The Canon 1D X mark II is Canon’s latest flagship DSLR and it also shoots video. We were curious to find out how good its 4K capabilities really are: after all, it shoots up to 60p in full resolution. Johnnie reviewed the camera a few days ago, and here’s our Canon 1D X mark II vs. Canon 1D C lab test.
It is Canon’s first official “photo camera” that shoots 4K video. The company has been quite reluctant to offer high quality video in their photo products since they separated the professional cinema video segment a few years ago. Ever since then, we have seen Canon’s cinema line cameras like the Canon C300 mark II popping up at very high prices, making many entry level enthusiasts switch to Sony.
Comparison: Canon 1D X Mark II vs. Canon 1D C
From the outside these two cameras look very much alike, and basically all buttons are in the same position. You might wonder: why does the 1D C (“C” as in Cinema Line) have the same layout as the 1D X (a stills camera). But this article is about the X, a photo camera that might, yet again, take the place of a video camera.
On its own, we know by now that the Canon 1D X mark II produces some very nice 4K video. But how good is it really? With the 1D C as a benchmark, let’s put it to the test. We will also throw the popular Sony a7S II into the mix as a second reference.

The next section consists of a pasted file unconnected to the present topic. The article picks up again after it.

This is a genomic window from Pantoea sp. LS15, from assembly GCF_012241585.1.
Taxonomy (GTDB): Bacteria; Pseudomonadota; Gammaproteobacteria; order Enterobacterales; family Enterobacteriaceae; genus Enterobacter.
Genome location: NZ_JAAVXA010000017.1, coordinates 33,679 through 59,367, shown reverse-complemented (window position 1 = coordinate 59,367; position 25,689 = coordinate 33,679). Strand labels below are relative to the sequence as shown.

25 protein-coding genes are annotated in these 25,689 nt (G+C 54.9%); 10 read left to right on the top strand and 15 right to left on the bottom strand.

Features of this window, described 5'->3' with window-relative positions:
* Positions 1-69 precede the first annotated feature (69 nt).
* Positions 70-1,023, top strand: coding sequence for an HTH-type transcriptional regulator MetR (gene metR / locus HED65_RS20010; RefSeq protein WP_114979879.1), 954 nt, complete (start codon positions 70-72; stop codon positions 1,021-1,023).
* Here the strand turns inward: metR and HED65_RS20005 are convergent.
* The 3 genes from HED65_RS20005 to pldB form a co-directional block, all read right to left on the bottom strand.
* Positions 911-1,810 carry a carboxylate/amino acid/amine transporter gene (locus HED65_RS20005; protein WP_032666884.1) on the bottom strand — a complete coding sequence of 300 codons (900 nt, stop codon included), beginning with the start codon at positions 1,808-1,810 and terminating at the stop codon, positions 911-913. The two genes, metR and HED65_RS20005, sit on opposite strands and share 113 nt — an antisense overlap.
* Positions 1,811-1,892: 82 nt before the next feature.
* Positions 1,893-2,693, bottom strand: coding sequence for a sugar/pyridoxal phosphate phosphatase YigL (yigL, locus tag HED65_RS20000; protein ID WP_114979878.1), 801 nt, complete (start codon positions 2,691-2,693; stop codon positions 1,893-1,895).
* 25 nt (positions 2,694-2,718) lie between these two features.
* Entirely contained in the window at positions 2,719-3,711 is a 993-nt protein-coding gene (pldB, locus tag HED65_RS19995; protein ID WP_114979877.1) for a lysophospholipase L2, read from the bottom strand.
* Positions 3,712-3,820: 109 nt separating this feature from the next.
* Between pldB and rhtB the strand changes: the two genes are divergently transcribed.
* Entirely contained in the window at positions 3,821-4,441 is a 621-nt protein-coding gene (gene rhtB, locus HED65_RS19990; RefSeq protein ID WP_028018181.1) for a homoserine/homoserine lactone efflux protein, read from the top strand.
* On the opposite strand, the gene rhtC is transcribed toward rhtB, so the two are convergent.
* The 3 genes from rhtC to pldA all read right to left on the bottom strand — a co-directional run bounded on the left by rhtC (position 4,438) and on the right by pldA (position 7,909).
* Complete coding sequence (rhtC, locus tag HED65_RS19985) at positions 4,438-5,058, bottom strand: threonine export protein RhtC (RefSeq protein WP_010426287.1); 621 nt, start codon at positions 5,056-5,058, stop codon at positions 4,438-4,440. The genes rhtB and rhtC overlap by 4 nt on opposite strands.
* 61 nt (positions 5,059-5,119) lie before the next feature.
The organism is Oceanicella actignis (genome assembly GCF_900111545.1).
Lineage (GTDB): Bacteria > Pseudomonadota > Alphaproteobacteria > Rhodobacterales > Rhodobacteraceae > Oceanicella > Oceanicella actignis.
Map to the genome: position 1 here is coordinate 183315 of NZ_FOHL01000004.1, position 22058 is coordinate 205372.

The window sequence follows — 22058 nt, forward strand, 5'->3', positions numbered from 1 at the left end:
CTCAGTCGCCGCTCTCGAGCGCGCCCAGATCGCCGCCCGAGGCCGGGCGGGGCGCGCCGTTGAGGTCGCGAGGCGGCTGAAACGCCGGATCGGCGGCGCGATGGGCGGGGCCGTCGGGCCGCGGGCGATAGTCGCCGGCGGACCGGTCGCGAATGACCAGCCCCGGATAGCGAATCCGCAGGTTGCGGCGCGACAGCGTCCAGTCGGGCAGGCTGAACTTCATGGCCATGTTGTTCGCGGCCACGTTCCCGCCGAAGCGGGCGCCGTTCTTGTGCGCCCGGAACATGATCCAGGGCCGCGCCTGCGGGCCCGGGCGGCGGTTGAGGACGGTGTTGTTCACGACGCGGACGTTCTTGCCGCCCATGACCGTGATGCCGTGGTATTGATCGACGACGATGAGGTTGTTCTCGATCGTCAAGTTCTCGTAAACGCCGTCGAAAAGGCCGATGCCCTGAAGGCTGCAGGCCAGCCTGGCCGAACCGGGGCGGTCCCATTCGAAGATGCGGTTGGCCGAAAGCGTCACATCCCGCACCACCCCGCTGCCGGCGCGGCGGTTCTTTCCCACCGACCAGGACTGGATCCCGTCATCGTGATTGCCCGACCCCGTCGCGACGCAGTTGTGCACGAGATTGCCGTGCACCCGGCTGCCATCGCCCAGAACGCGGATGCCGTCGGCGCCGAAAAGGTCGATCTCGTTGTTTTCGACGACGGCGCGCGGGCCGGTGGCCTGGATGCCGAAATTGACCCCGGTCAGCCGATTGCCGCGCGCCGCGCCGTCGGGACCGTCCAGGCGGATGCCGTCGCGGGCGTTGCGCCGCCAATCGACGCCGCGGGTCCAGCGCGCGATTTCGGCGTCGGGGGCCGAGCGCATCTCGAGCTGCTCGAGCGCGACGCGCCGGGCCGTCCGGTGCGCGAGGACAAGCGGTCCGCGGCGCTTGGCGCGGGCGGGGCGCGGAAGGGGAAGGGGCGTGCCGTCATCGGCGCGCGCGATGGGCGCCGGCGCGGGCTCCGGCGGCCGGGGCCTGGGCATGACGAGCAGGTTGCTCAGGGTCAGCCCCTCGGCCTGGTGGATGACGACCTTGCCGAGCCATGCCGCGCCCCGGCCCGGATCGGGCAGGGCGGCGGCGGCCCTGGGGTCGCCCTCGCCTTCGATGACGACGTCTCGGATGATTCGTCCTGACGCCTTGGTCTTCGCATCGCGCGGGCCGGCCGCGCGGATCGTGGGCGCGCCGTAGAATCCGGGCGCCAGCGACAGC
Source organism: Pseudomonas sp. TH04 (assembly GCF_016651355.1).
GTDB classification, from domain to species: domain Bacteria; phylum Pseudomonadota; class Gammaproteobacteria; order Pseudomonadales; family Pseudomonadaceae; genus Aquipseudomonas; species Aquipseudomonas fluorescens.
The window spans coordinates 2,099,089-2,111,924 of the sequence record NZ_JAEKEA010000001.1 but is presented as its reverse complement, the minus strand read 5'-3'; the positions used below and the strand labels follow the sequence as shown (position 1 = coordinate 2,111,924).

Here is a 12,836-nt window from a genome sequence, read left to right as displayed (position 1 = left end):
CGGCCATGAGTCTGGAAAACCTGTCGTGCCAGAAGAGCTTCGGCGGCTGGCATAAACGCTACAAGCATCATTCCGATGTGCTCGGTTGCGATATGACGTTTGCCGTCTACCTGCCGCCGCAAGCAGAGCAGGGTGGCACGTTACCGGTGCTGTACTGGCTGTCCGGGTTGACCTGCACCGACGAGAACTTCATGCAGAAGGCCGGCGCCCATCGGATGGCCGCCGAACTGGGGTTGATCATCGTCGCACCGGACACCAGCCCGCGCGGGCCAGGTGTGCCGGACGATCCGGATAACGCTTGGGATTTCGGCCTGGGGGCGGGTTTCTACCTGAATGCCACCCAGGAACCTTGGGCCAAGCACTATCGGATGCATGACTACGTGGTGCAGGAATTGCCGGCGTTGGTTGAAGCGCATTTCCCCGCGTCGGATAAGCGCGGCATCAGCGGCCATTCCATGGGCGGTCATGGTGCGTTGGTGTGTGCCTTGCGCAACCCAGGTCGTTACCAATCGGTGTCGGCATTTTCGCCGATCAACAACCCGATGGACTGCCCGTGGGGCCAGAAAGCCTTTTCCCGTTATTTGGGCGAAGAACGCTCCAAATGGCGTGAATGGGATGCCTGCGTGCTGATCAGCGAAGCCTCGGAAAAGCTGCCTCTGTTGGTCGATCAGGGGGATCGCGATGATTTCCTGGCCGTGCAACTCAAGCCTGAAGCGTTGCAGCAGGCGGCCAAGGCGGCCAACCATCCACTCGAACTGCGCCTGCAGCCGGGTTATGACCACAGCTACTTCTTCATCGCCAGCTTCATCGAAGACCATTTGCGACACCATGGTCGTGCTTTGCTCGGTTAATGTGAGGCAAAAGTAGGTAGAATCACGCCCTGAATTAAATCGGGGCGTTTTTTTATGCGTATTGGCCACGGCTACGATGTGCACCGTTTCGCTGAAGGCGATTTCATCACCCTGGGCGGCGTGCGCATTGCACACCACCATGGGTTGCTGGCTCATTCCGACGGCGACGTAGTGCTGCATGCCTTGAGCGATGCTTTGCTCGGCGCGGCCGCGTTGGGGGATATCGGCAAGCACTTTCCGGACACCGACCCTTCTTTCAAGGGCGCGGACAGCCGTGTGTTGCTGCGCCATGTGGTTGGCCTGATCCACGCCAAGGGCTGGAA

This is an attribute that is often overlooked, and that is difficult to measure properly. A good dynamic range rating allows us to capture more shadows and highlights in high-contrast scenes. We’re testing with a DSC labs XYLA-21 transmissive test chart and the Zeiss 50mm Cp2 macro (more on how we test HERE).
Our software measured about 11 stops of usable dynamic range on the Canon 1D X mark II. This is very similar to the rating of the Canon 1D C, and just under the 12 stops of the Sony a7S II. You can observe the two Canon shots side by side in the image below.
11 stops is a good rating for a camera. Most professional cinema cameras nowadays get between 10-13 stops in our tests. For example, the Canon C300 mark II is a camera that, in addition to us pointing out the horizontal strip that appears on overexposed portions of images, we rated at about 12 stops of usable dynamic range. This is about 2 stops weaker than the Arri ALEXA, which we rated at about 14 stops, as does the manufacturer.
Directly related to dynamic range is lowlight performance. The Canon 1D C performs quite well in that regard, and we could see that the Canon 1D X mark II did not keep up at the same ISO speeds. However, if you look at the image above, you will see that in order to film the test chart the Canon 1D C had to be set to F/5.6, while the 1D X mark II needed F/11.0. In other words, the ISO rating is in favour of the 1D X mark II.
Everything taken into consideration I would say the lowlight performance is quite similar. The Canon 1D X mark II should be used with caution beyond ISO 6400 and produces a bit more colour noise than the 1D C.
The image above is about 1 stop underexposed. Notice how the different ISOs give us more or less the same results. This might also be due to the picture profile I used. I used C log on the Canon 1D C, which Canon decided to leave out of the 1D X mark II. In order to get a good flat image for better colour grading, I installed the Technicolor Cinestyle on the 1DX.